Is it true a hunter can't shoot a sitting duck?

Let’s say I go duck hunting. I get my license, permit, etc. etc.

I go to a pond and set out a decoy. About an hour later a duck lands in the pond.

Am I allowed to shoot at the duck after it lands in the pond?

I once heard (a very long time ago) that it was forbidden in every state’s hunting regulations for a hunter to shoot a duck if it’s swimming, walking, etc. I heard that it must be flying before you can shoot at it. In the above example, I would first have to throw something in the water (like a rock) in the hopes that the duck would get scared and fly off. Only once it’s airborne would I be allowed to shoot at it.

So is this true? If so, is it normally based on a state’s hunting regulations, or unwritten rules of ethics?

As a duck hunter, I am not aware that it is specifcally in the rule books, although a hunter can be cited for unsportsmanlike conduct, which this would apply. Besides that, I have never known a duck hunter who would do such a thing, because there is no enjoyment in it, and it is just plain not sportsman like.

If one is going to shoot sitting ducks, why not just go to a range and use targets.

Here’s Title 29 of the Virginia Code, which deals with hunting:

I don’t see anything in there that would be applicable, except maybe for

but I can’t find a definition of “trapping”

The US Code does say:

but that doesn’t apply to a sitting bird. I can’t find any law you’d break.

I don’t know the answer to your question, but I’ll bet it has something to do with the Feds banning market hunting and Punt guns in ~1918.

I agree it would be unsportsman-like, and I would never do such a thing. I was just curious if it was mandated by laws or regulations, or if it was something “every hunter knows.”

Or go to Alaska and shoot “stupid chickens”

In my experience, not only will they not flee from hunters, stpuid chickens will actually run towards hunters when disturbed. Aptly named critters, and tasty too.

I once knocked three of them off a tree branch with rocks.

::KLUNK:: first one dies.

Other two: “Psst, they got Lucius, but probably don’t see us. Hunker down more.”

::PLONK:: second one falls.

Last one: “Shit, they got Emilio, but I’m probably safe.”



Never shot a sitting duck, but I’ve stepped on quite a few after a meal of camp beans and hotdogs.

I believe “hunter ethic” is universal.

In England the Huntmaster will immediately call off a fox hunt when the fox is obviously pregnant, has lactating breasts, or has young in tow.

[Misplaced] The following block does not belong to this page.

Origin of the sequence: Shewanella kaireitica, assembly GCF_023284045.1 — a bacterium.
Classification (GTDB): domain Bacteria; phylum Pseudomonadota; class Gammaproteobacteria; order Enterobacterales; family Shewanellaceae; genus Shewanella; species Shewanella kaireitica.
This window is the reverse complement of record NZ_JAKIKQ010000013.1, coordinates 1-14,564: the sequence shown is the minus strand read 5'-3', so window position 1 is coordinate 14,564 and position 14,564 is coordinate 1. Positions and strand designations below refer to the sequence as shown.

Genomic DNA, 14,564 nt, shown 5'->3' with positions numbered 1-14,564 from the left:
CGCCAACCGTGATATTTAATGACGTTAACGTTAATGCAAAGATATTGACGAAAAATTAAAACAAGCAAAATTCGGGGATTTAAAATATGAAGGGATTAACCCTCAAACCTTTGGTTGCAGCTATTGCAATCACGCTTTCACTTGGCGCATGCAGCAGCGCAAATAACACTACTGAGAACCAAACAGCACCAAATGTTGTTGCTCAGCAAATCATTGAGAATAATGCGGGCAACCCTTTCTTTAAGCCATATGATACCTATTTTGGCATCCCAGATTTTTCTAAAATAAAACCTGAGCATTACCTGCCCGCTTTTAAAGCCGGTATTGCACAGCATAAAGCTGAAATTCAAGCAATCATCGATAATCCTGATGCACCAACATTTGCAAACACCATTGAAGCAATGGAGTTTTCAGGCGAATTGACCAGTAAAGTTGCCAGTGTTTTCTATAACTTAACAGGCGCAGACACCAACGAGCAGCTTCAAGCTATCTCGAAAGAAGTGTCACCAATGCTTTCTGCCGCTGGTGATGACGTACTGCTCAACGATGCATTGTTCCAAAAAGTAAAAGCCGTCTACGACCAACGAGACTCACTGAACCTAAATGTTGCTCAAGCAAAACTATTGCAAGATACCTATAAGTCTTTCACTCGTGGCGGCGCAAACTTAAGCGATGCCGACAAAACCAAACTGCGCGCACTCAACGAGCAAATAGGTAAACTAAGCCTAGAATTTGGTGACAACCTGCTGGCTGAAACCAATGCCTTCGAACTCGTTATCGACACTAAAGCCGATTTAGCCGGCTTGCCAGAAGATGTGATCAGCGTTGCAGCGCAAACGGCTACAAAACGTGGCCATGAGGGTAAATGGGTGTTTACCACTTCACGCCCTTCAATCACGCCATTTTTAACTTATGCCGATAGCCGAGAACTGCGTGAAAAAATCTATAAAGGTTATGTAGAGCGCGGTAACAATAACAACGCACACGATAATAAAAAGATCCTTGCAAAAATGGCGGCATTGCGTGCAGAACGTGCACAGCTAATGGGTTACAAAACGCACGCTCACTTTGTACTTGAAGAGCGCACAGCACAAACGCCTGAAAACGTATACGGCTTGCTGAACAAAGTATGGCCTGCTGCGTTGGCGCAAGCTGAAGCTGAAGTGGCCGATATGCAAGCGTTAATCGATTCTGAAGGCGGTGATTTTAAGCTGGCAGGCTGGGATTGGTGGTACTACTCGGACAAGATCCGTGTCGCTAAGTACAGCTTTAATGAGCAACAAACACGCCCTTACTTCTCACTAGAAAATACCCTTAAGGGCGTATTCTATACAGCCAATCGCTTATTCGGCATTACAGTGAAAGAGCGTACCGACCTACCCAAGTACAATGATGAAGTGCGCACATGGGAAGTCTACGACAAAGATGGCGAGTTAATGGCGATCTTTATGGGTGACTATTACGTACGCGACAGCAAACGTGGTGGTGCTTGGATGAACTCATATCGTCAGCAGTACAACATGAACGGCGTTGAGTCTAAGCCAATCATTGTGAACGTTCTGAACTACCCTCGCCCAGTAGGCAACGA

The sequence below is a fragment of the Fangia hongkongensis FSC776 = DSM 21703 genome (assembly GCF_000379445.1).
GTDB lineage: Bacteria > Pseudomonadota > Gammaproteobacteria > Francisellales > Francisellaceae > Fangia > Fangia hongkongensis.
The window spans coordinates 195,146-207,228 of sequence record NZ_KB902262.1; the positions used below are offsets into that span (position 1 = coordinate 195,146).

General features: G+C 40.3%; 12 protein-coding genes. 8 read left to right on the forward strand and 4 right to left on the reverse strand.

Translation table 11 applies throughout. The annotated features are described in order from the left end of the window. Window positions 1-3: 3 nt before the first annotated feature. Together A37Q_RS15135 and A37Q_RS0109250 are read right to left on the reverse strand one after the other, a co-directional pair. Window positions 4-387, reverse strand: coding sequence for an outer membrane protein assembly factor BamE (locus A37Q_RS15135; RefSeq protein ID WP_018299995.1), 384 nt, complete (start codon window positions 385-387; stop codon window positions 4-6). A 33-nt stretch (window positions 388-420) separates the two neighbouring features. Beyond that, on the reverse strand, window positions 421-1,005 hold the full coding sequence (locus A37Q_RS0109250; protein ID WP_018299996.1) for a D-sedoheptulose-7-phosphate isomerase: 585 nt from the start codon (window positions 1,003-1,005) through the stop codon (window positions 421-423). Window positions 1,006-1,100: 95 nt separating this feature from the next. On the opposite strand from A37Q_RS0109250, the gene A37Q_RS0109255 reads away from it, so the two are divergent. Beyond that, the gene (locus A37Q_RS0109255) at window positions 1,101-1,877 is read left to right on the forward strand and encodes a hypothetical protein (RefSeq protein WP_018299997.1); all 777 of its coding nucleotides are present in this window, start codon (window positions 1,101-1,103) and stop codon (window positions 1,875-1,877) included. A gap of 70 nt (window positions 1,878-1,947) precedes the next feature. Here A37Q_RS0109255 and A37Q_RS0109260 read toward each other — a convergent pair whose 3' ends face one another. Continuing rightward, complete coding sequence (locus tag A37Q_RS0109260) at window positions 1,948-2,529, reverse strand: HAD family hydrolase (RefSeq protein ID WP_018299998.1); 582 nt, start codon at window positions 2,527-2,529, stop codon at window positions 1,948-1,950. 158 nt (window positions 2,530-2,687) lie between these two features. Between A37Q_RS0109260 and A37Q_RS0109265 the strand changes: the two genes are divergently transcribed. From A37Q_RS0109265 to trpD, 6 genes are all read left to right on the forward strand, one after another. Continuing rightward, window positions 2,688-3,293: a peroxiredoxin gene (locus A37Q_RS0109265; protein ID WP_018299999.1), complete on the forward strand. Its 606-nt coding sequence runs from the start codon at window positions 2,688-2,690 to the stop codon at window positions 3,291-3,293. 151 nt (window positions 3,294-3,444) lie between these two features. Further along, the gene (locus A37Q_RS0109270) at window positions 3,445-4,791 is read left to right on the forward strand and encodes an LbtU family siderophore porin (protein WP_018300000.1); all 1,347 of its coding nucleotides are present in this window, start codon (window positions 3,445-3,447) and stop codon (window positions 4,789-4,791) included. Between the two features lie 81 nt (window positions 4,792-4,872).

I read in a National Geographic how one S.A. tribe will not shoot the arrow or blow the dart until the prey first looks at the hunter, presumably so that the prey can properly prepare for its own death.

We can, but we don’t.

You have to give them a chance. As others have said, it’s a question of ethics.

If you can’t shoot them on the wing, you shouldn’t try.

Errr…it’s a question of “word definition”, guys, not ethics. A “sitting duck” is a duck that is “sitting” on a nest full of eggs, i.e. incubating them, i.e. a duck that is in the middle of breeding season, and thus it’s (a) really easy, and (b) not sporting, to shoot her.

Ducks incubating eggs basically don’t budge except for very short periods.

She’s not going to move unless you walk right up to her and scare her off, so she’s an easy potshot from average duck gun range.

It was probably originally “setting duck”, as “setting hen” is the term still used by poultry farmers to mean a hen that is “sitting” on a nest full of eggs, i.e. incubating them.

There is one very good reason for not shooting birds on the water, and it’s because shot bounces like a stone skipped on the surface. A hunter shooting at a bird on the water can very easily shoot another person or his dog by accident as the shoot ricochets off the water. Around here a hunter seen shooting at the water around here will get some nasty words delivered if he’s lucky. He’s a risk to every man and his dog.

It was probably originally “setting duck”, as “setting hen” is the term still used by poultry farmers to mean a hen that is “sitting” on a nest full of eggs, i.e. incubating them.[/uote]

I doubt that because waterfowl won’t normally allow anyone to see them setting. The term lame duck comes form the habit of waterfowl of staggering away from the nest as though injured to draw off hunters.

What Exgineer said. And, where I come from, it’s not limited to ducks. The same unwritten rule applies to ruffed grouse, also. Yeah, you could shoot one sitting on the ground, but, well, it’s just not done, Old Chap.

I’ve let pheasant go, too. Sometimes the stupid things just won’t fly.